Yellow stickers: Secrets of cut-price food revealed

By Owen Amos
BBC News

Image source, OWEN AMOS

Andy Webb has an addiction. And he's not the only one.

The 37-year-old Londoner can't walk past a supermarket without checking whether it's selling cut-price food.

He isn't just looking for discounts. He's looking for yellow stickers, which go on food when it's almost out of date.

"If £4 mince is reduced towards £1, I'll be far more excited than a grown man should be by the price of mince," he says.

He once got £30 of food for £7.50 and proudly put the photo on his blog.

"I do have a problem," he admits.

But his quest for yellow stickers is, perhaps, understandable.

Discounts range from a few pence to more than 90 per cent. But - unlike with normal sales - it's hard to know where, and when, to find the biggest bargains.

Yellow stickers: our bargain-hunters share their tips

Image caption,
Emma Drew, Andy Webb, and Katy Stevens
  • "You might roll your eyes, but my husband and I split up on Christmas Eve and hit up the local Waitrose, Sainsbury's, and Tesco, then go to Co-op on the way home. The reduced food keeps us going throughout January." Emma Drew,
  • "The most important thing is, don't just buy it because it's reduced. It's only a bargain if you want it." Andy Webb,
  • "The day before a bank holiday, or Christmas, is definitely a good time to find yellow stickers. I've heard of a £40 turkey for £2 on Christmas Eve." Katy Stevens,

Yellow stickers are not advertised but they can appear on any food, at any time, in any supermarket.

Some days, dozens of items will be on offer. At other times, all food is frustratingly the full price.

Dozens of online forums are dedicated to finding the best bargains - and some savvy shoppers can spot a pattern.

"We used to live two minutes from a Co-op," says Emma Drew, 28, a bargain-hunter from Ely in Cambridgeshire.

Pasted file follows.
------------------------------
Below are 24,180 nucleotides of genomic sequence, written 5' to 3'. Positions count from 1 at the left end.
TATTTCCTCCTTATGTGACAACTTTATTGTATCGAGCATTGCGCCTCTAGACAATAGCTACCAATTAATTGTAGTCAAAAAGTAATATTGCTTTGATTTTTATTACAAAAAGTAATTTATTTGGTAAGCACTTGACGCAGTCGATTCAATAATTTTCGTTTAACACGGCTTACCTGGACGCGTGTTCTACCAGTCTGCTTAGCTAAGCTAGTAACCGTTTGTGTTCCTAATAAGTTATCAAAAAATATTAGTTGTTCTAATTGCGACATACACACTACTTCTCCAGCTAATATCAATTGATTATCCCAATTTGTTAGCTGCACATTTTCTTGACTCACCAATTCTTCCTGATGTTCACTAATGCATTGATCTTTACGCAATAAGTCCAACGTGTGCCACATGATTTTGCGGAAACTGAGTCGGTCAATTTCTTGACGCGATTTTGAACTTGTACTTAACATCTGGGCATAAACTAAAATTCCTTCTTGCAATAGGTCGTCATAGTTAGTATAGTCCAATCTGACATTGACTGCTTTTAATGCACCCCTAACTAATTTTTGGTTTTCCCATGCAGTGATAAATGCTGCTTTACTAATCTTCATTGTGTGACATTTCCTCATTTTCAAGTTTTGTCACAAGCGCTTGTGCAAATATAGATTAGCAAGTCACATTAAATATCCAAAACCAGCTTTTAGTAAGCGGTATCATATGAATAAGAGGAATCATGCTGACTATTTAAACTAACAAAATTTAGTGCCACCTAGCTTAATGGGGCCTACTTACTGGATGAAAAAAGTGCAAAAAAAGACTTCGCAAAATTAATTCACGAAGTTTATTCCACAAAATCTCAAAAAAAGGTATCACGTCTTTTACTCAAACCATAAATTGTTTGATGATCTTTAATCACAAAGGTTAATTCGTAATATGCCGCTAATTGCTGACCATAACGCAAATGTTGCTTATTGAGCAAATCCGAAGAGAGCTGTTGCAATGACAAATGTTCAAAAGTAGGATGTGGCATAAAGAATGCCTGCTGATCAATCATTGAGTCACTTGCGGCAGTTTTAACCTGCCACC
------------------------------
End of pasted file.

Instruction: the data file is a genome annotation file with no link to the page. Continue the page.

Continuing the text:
"At 7.30 every night you could always find bread for 10p."

For Katy Stevens, also 28, from Harlow in Essex, the yellow sticker sale starts slightly earlier.

"At Sainsbury's, Marks and Spencer, and Waitrose, I find that 5pm to 7pm is the best time," she says.

"You can get anything from 75 to 90 per cent off."

So is there a golden period to look out for?

Image source, Thinkstock
Image caption,
Scanners use two pieces of information to work out which items to reduce

Asda says fresh food that is unlikely to be sold is marked down on the morning of its sell-by date. Bakery items are discounted later.

Co-op says the "majority" of price cuts take place in the early afternoon - with another two reductions allowed if the food is not sold.

Marks and Spencer also reduces food up to three times on its sell-by date, while Morrisons and Tesco apply discounts at any time during the day.

But how do supermarkets decide whether to put yellow stickers on food? The answer is supply and demand.

At all supermarkets, the newest food is placed at the back of the shelf, with the oldest at the front.

Usually, a worker will scan the barcodes of items nearing their sell-by date.

The scanner works out two things - how many items are left, and how quickly they are selling.

If there is likely to be unsold stock the scanner will suggest a price decrease.

It is for this reason that yellow stickers are - apparently - more common in the evening. Only then can the scanner be sure that food is not selling well.

Image source, AFP
Image caption,
Supermarkets give away thousands of tonnes of unsold food every year

But - as Tesco's quality director, Tim Smith, points out - it is "rare" that stores have to discount many items.

"We believe that no food which could be safely eaten should go to waste," he says. "So we take great care to order the right amount of food for our stores."

All supermarkets say reducing waste is a priority. And, if a yellow sticker doesn't help shift the food, it is not necessarily thrown away.

Tesco, for example, use an app to work with local charities. The company says no food will go to waste in its stores by the end of 2017.

Morrisons donates 200,000 products a month to charity. And Marks and Spencer says that, if it cannot give the food away, it sends it for anaerobic digestion - turning waste into energy.

But until it is thrown away, eagle-eyed shoppers will look for that yellow sticker, glistening in the chiller cabinet.

"You're only talking about a pound or two - it's not like you're saving £200 on a TV," says Andy.

"But everyone loves a bargain, don't they?"

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